I recently went though this blog post by Nikita Prokopov. That post was both an eye-opener and a relief that someone has finally pointed out the extreme flaw in the design of most modern applications.
Nikita referenced a few projects in his post that are performance focused and are under active development. One of these caught my eye.
- High Performance
- and Customizability
It's built using Rust and is still in early stages of development so, it's not really usable at this point. There is currently no installer or package available. The only way to install it is to build directly from the source.
It took me some time to figure out how to install and run Xi, so I decided to write a post to ease the process for others.
Xi is based on a client-server model. There is a backend process known as the
xi-core which basically runs in the background and is responsible for all the editing of the files.
The Xi backend is just a process that is running in the background. To install and compile it make sure you have the latest version of Rust installed on your system.
First step is to simply clone the Xi repo to a folder on your machine.
$ git clone https://github.com/xi-editor/xi-editor.git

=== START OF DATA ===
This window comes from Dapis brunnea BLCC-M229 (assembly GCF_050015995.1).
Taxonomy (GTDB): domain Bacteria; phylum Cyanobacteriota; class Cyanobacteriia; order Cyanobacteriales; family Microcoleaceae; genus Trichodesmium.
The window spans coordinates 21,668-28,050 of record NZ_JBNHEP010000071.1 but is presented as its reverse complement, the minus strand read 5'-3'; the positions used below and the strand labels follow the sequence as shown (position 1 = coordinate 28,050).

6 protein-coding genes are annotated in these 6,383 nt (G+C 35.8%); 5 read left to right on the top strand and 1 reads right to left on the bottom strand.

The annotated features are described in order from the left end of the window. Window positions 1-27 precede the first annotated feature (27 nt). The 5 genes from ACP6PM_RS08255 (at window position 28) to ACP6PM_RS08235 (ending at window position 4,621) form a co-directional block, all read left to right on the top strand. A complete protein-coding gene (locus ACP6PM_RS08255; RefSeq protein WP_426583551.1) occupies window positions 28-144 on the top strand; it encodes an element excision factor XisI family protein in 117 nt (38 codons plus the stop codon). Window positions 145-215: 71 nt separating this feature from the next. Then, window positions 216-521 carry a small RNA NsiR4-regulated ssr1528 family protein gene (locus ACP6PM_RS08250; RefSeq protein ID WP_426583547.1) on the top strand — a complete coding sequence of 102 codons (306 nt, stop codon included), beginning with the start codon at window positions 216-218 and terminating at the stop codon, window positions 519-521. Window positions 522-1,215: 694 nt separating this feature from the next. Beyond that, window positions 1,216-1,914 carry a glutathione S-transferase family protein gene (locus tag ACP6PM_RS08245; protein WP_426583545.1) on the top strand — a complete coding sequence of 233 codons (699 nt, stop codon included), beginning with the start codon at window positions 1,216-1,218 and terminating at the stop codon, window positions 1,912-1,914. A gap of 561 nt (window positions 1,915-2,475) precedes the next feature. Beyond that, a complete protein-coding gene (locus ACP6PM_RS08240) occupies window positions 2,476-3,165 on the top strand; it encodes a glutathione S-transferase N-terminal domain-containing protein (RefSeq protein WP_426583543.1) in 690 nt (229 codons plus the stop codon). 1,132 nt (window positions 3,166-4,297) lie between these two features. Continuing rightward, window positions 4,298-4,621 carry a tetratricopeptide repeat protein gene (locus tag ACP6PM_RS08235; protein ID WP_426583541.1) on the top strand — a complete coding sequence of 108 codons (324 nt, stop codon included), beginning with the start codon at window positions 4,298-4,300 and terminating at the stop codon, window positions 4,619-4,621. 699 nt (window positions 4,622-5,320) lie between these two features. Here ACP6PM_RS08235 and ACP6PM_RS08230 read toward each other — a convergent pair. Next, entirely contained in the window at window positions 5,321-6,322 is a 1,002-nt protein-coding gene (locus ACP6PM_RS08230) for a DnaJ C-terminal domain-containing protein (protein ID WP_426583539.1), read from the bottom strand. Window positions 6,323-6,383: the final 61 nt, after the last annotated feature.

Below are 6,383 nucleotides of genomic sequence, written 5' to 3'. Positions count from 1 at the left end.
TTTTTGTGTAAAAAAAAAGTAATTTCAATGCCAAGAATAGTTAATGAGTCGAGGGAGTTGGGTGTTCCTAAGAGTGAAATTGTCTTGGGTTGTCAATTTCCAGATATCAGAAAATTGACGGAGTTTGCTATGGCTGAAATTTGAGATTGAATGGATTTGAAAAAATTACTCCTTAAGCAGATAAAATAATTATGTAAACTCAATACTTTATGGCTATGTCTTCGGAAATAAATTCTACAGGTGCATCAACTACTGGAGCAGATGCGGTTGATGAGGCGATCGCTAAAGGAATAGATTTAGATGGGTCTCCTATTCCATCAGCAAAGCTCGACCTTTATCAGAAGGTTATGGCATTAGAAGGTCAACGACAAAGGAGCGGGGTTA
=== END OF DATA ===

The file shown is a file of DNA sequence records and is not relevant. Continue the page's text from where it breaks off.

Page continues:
Navigate to the
rust folder inside the
$ cd xi-editor/rust/
And run the build command to compile Xi,
$ cargo build
The above commands will install the backend of Xi. To actually use the editor, you will need to install one of the multiple frontends given on the official Repo. For the purposes of this tutorial, I will install the gxi frontend. It does not have a lot of features but it does enable us to edit and save basic files.
To install the gxi frontend, clone its in a folder of your choice
$ git clone https://github.com/bvinc/gxi.git
Install the dependencies,
$ sudo apt-get install libgtk-3-dev
Now navigate to the
gxi folder simply run the
$ cd gxi $ cargo run
This will open a basic text editor sort of like Notepad on Windows, only with less features. As I said before, Xi is not really usable at this point but I'm hopeful for the future. I hope I can finally be able to get an editor that is faster then Sublime Text and is open-source.